Bringing Together Board, Business, and IT —Protecting digital assets is challenging for all companies, especially when dealing with evolving cyber threats — pushing executives to stay two steps ahead.
The most valuable asset in most instances is a company’s digital data, notes Bob Gordon, Executive Director of the Canadian Cyber Threat Exchange. However, emerging trends indicate that cyber threats are no longer solely about extorting a ransom from compromised firms.
“A company executive or business owner needs to have a good understanding of what the critical information is within their organization,” says Gordon. “What kind of data could they lose that would cost them their competitive edge? Where is that information stored and who has access to it? Making that data accessible across the spectrum of the business widens the risk, because every end user and workstation becomes a potential door into corporate IT systems.”
He adds that many of the cyber breaches that took place earlier last year could largely have been prevented had patches been installed on the infected systems ahead of time. Canadian boards are becoming more engaged and assessing cyber threats in the same way they look at traditional risks.
“It has to become a board level issue because it’s a business issue,” says Gordon. “This is not just an IT problem — if you leave it solely in the realm of IT professionals, you’re not going to solve it. You need the business side to get involved, from the board all the way down.”
IT departments can’t make those decisions, he adds. The business unit determines what data and processes are critical, making decisions about the risks and solutions involved should it be compromised.
“It’s a three-way conversation: board, business units, and IT,” says Gordon. “And the question is not if you will be attacked, but when.”
Government Announces New Canadian Centre for Cyber Security — In today’s world, digital technologies and the internet are increasingly important to innovation and economic growth. Accordingly, cybersecurity has become a mainstream issue in both the public and private sector alike, and to Canadians more generally.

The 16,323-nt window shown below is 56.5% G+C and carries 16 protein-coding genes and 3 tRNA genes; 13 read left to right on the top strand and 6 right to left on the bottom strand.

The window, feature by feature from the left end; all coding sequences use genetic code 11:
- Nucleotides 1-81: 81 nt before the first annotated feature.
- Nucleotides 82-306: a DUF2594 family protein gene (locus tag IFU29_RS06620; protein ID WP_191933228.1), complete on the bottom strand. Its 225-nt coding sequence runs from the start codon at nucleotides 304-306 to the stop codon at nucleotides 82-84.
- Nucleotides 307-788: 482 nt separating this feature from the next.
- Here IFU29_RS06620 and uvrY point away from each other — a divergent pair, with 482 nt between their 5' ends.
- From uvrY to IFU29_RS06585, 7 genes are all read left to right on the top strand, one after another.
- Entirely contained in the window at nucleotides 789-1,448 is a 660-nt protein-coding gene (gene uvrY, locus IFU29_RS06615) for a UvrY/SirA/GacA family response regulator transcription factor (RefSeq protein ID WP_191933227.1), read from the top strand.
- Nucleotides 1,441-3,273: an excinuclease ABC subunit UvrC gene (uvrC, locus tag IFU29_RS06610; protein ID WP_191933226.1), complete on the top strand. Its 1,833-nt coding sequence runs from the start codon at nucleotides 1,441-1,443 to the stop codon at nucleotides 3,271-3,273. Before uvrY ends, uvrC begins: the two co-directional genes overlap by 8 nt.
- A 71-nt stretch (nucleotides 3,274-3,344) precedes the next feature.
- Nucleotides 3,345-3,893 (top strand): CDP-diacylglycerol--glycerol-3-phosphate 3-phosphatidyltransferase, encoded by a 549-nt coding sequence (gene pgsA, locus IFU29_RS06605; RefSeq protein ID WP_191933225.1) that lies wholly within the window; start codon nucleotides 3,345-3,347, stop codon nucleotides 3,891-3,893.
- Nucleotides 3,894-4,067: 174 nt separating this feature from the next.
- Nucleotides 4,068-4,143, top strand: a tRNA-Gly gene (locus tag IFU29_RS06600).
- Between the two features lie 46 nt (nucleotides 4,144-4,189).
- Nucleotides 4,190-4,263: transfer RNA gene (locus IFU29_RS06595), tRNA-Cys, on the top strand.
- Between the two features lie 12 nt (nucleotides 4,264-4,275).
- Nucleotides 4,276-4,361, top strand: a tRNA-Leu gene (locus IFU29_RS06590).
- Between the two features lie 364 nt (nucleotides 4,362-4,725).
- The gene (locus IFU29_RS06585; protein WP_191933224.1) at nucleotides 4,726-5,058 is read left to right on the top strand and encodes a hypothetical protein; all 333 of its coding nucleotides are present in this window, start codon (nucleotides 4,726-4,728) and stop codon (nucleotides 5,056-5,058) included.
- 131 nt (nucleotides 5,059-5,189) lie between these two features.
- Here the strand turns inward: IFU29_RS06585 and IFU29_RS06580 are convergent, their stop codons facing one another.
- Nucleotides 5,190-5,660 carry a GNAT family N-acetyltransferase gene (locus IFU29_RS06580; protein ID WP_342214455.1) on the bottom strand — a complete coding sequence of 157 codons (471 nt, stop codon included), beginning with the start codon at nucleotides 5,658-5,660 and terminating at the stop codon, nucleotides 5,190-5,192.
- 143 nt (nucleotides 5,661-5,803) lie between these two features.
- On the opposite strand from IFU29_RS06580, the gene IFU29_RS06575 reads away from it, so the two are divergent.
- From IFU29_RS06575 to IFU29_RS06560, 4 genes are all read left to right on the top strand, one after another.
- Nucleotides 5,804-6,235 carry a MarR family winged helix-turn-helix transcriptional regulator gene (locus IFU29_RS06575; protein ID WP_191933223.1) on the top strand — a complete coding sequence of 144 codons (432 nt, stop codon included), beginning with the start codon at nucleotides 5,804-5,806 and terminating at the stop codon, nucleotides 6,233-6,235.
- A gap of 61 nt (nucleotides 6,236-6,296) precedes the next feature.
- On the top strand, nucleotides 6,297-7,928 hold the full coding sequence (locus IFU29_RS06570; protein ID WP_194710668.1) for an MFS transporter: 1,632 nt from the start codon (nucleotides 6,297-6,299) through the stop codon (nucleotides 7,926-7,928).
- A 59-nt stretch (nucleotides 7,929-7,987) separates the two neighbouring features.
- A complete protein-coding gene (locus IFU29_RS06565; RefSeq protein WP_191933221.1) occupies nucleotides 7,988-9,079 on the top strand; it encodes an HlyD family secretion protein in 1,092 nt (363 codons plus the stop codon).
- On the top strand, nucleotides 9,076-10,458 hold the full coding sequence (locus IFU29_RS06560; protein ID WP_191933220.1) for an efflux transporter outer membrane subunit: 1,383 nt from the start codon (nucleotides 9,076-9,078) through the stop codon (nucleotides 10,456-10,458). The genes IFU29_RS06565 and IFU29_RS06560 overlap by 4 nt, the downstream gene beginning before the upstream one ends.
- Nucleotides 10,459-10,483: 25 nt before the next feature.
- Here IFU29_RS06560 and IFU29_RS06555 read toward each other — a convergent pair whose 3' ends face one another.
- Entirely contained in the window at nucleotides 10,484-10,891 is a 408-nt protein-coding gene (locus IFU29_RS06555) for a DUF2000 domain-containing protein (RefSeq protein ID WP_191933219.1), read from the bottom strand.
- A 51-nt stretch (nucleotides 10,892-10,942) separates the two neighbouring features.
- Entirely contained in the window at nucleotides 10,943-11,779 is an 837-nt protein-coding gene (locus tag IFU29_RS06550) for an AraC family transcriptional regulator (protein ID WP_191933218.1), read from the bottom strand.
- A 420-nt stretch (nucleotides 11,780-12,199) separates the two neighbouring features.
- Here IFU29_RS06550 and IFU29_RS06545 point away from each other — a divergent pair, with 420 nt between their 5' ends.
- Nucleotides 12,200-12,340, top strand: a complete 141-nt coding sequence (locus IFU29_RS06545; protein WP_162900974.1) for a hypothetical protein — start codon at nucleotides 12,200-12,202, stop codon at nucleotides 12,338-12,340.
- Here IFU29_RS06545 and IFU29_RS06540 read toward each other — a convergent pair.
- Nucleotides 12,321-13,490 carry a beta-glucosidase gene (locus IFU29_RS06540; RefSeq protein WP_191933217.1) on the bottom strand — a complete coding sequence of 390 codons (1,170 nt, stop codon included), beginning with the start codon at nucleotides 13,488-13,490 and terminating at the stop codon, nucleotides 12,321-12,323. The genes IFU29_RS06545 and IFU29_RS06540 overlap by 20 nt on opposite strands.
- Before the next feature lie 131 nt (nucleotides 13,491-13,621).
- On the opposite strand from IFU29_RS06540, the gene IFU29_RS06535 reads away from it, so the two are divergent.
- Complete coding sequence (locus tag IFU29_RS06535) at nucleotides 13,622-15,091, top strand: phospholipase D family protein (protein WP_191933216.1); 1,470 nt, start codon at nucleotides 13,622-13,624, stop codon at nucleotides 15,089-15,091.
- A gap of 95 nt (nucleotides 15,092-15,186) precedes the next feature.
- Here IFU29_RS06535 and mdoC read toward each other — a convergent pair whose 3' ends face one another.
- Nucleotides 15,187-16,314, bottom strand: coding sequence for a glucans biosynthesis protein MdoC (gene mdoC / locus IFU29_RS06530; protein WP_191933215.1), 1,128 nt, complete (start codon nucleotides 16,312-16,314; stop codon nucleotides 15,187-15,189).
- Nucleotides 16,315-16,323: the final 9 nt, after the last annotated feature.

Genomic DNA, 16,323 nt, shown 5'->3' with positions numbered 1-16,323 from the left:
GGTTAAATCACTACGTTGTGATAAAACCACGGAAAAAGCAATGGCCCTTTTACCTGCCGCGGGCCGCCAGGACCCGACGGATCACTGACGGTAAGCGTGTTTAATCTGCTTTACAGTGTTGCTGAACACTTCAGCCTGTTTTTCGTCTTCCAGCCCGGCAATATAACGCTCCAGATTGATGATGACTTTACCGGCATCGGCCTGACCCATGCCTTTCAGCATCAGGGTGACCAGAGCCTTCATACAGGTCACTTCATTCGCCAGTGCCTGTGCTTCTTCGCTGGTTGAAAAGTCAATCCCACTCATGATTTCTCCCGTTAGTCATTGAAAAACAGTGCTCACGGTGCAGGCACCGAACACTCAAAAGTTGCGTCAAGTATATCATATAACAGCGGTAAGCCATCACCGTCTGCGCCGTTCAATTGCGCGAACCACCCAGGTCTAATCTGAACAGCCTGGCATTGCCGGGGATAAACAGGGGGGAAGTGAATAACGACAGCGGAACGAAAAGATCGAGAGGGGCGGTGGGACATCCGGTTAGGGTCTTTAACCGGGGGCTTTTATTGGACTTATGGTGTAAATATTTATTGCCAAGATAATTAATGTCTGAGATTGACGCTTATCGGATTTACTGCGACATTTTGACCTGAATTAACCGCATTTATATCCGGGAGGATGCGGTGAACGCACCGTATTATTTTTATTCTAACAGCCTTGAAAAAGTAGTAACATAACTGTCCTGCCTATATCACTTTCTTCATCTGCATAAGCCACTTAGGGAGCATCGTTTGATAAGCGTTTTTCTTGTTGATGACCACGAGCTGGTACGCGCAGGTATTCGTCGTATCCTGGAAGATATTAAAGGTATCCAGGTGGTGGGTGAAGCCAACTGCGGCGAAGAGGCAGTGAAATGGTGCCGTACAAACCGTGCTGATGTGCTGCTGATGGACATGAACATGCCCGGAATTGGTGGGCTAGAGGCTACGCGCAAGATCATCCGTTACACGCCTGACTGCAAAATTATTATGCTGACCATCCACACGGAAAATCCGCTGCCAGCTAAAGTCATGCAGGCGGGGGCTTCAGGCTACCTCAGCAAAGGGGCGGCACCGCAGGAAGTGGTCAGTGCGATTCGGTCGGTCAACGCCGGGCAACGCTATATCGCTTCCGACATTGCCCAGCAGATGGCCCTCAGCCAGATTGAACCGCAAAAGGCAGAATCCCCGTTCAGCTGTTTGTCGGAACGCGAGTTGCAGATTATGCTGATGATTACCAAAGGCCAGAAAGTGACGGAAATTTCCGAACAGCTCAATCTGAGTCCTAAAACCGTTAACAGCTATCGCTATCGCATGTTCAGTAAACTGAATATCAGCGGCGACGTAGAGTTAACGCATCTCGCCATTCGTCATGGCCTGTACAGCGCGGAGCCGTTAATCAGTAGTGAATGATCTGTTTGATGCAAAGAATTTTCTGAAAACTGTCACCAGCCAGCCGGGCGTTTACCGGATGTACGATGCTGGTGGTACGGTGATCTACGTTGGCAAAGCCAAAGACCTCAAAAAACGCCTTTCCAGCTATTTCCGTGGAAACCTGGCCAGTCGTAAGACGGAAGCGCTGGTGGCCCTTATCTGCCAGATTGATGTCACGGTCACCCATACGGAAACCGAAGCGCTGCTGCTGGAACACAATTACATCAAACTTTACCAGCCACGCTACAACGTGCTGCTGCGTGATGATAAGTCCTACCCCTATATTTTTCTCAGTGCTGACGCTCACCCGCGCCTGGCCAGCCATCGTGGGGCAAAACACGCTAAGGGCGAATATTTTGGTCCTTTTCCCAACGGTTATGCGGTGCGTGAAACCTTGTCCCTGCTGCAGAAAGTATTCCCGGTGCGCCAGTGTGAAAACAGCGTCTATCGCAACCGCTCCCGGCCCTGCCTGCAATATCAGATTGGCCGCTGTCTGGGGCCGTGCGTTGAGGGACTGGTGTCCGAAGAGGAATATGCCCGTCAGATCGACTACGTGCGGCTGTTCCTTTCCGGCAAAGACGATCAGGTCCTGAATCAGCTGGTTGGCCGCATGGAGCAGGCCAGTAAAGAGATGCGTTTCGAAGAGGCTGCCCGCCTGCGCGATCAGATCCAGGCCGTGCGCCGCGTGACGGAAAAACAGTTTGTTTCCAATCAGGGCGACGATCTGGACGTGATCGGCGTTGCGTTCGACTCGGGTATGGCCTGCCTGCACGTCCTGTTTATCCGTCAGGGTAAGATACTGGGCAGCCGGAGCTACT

Cyber compromises, when they occur, take up time, money, and other valuable resources. They can impede the government’s objectives, damage an organization’s trust and reputation, and affect the personal information or finances of individual Canadians.
Cyber threats evolve at an incredible pace and the challenge of protecting cyber systems and information will get a lot harder in the future. With advances in technology such as quantum computing, the future is quickly becoming today’s reality.
To combat cyber threats, the Government of Canada has announced the creation of the new Canadian Centre for Cyber Security (the Cyber Centre) in Budget 2018. As part of the Communications Security Establishment (CSE), the Cyber Centre will be a single unified source of expert advice, guidance, services and support on cyber security operational matters. It will be outward-facing, open to collaboration with industry partners, and a trusted resource for faster, stronger responses to cybersecurity incidents.
With the Cyber Centre, Canadians will have a clear, unified, and trusted place to turn to for cyber security issues.
This important investment will benefit all Canadians as it reinforces federal government cyber security capabilities and improves the detection of, and response to, continually evolving cyber threats. The pervasive and interconnected nature of the internet means we must all think of cyber security more often, and work together to raise our collective defences.
The Cyber Centre will be the country’s authority on cybersecurity operations and together with industry partners, will be better prepared to take on complex, ever-evolving cybersecurity challenges— because it’s everyone’s business.